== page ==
Vukov is an extrovert compared with his player. “That’s why it works very well between me and Elena,” he said. “Whatever she’s thinking, I’m probably expressing it. I hope.”

He said he had considered complaining to tournament directors about court assignments but refrained because ultimately “people are going to promote who they want to promote.”

“Look, I think we don’t need to prove anything to anyone,” he said. “I think people know her quality and how good she is and how much she can win. She just needs to keep on going down this road, and that’s it and win as much as possible. I see her as a bit the Djokovic of the women: You got to win maybe a couple more Grand Slams to get recognized.”

In Melbourne, she will now need to get past another major champion, Jelena Ostapenko of Latvia. Ostapenko, the surprise 2017 French Open champion, outplayed and outslugged the American 18-year-old Coco Gauff on Sunday, prevailing, 7-5, 6-3, as she pounced on Gauff’s second serves, hit 30 winners and repeatedly forced the speedy Gauff into errors with her pace.

“I still feel like I’ve improved a lot,” said Gauff, who teared up in her postmatch news conference. “I still feel like when you play a player like her and she plays really well, it’s like there’s nothing you can do.”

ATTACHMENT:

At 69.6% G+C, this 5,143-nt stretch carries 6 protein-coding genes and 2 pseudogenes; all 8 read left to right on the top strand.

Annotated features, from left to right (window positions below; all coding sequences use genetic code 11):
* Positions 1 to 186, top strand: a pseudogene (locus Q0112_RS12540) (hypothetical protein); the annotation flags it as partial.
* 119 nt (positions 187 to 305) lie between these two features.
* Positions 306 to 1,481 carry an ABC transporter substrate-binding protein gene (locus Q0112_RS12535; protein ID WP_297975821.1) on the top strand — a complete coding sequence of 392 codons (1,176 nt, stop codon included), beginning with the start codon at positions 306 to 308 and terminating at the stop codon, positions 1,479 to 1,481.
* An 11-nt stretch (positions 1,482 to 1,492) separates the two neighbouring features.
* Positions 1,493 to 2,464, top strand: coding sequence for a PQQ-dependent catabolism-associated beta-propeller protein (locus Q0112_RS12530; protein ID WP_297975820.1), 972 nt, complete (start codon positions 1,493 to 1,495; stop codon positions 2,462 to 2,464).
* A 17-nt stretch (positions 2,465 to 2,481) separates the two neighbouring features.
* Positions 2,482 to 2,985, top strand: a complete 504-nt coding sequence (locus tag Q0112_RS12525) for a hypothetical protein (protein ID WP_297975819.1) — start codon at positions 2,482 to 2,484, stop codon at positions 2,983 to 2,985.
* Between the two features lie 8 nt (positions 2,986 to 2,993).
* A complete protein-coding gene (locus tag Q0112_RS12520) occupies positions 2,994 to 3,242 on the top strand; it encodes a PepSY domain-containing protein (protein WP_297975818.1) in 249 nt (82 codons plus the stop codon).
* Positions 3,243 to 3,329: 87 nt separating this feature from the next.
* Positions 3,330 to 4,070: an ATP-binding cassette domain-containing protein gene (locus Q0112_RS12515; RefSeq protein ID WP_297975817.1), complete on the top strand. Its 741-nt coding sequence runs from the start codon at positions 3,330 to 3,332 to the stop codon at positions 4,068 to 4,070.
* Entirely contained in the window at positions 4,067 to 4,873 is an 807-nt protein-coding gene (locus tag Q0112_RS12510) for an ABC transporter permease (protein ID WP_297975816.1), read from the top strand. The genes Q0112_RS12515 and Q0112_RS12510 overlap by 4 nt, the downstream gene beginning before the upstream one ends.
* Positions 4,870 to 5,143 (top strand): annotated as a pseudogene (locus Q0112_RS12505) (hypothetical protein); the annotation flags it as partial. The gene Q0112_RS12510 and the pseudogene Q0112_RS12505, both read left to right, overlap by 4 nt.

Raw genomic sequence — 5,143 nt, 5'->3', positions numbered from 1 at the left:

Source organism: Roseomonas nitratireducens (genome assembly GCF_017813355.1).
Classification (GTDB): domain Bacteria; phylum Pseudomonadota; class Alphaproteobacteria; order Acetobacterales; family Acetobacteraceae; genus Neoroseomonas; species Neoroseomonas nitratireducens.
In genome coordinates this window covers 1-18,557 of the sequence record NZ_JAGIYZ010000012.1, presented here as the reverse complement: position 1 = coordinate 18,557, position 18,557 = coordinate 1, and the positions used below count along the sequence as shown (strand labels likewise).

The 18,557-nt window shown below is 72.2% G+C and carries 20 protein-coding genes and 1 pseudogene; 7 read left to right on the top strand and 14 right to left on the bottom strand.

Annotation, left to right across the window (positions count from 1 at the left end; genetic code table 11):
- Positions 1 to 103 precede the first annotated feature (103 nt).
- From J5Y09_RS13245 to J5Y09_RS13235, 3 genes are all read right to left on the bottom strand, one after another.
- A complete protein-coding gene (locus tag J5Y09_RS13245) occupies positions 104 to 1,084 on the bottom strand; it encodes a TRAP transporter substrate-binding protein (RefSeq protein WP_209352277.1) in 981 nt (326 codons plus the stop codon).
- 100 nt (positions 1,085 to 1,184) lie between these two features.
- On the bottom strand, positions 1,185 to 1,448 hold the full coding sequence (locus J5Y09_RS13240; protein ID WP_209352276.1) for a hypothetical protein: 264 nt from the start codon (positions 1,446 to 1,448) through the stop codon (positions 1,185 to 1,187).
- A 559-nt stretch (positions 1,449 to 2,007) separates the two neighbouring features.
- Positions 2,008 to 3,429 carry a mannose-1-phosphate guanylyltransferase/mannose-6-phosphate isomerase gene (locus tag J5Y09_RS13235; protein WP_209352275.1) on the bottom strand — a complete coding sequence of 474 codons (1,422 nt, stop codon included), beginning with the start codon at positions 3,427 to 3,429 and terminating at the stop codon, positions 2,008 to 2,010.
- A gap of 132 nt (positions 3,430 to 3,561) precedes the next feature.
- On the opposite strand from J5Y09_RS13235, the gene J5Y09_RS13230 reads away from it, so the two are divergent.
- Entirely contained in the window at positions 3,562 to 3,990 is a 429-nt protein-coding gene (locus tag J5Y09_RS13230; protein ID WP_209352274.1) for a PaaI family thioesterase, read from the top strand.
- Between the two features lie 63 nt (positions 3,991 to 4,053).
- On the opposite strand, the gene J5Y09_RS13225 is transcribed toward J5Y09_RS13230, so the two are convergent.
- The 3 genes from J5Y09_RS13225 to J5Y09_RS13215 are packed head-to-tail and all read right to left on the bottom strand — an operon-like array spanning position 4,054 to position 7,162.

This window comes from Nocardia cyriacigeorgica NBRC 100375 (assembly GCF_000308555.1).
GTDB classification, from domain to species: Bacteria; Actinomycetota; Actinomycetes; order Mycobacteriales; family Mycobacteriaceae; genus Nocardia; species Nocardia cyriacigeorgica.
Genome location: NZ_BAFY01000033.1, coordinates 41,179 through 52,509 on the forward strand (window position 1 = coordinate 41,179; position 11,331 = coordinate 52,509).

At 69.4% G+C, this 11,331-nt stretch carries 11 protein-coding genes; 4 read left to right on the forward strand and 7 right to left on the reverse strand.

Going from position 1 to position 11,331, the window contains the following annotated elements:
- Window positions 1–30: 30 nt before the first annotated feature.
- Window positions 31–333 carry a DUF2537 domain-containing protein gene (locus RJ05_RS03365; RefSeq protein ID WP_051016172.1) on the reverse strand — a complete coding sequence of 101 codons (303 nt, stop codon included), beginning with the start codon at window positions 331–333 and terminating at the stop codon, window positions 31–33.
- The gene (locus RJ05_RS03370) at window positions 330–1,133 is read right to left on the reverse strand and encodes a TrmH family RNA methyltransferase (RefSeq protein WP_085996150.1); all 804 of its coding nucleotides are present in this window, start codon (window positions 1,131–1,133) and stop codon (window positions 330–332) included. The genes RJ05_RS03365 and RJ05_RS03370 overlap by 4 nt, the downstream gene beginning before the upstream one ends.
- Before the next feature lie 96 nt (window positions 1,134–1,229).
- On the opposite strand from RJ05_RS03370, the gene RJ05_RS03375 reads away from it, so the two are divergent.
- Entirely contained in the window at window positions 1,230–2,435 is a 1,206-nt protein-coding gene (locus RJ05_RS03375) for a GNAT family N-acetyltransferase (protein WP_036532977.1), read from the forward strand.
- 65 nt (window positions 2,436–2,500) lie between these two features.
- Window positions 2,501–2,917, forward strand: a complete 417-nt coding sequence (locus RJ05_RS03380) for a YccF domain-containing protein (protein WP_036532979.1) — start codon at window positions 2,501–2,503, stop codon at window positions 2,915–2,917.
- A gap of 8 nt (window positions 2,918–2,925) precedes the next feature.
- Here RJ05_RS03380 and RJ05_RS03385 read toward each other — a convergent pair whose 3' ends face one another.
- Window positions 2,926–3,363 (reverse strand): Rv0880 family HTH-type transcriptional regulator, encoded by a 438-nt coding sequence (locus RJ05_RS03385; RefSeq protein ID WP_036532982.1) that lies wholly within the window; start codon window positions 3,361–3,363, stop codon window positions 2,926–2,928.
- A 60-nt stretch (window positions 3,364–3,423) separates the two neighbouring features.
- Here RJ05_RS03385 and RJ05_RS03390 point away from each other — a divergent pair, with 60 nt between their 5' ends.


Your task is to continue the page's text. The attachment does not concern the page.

Jelena Ostapenko of Latvia, right, met with Coco Gauff of the United States at the net after their fourth-round match.William West/Agence France-Presse — Getty Images

The other quarterfinal in the top half of the draw will match the two-time Australian Open champion Victoria Azarenka against Pegula, the last American woman in singles. But Ostapenko’s quarterfinal against Rybakina on Tuesday is guaranteed to be the higher-velocity affair, and Rybakina will have more support than usual. For the first time at a major tournament, both her parents are in Melbourne along with her older sister Anna.

Her parents, based in Moscow, have often been separated from the 23-year-old Rybakina during her pro career. Her two main training bases at this stage are in Bratislava, Slovakia, and Dubai, where she spent the preseason with her expanded team that now includes a full-time fitness trainer. But Rybakina, whose parents have also joined her in Kazakhstan, now has the means to reunite her family more often.

“It was not easy in the last years, not only me being new on the tour but also how the world changed with all the pandemic and everything,” she said. “It was really a crazy time for everybody, not only the athletes. But, for sure, it means a lot.”

They will all be in her player box on Tuesday: in Rod Laver Arena.

Source: Tennis -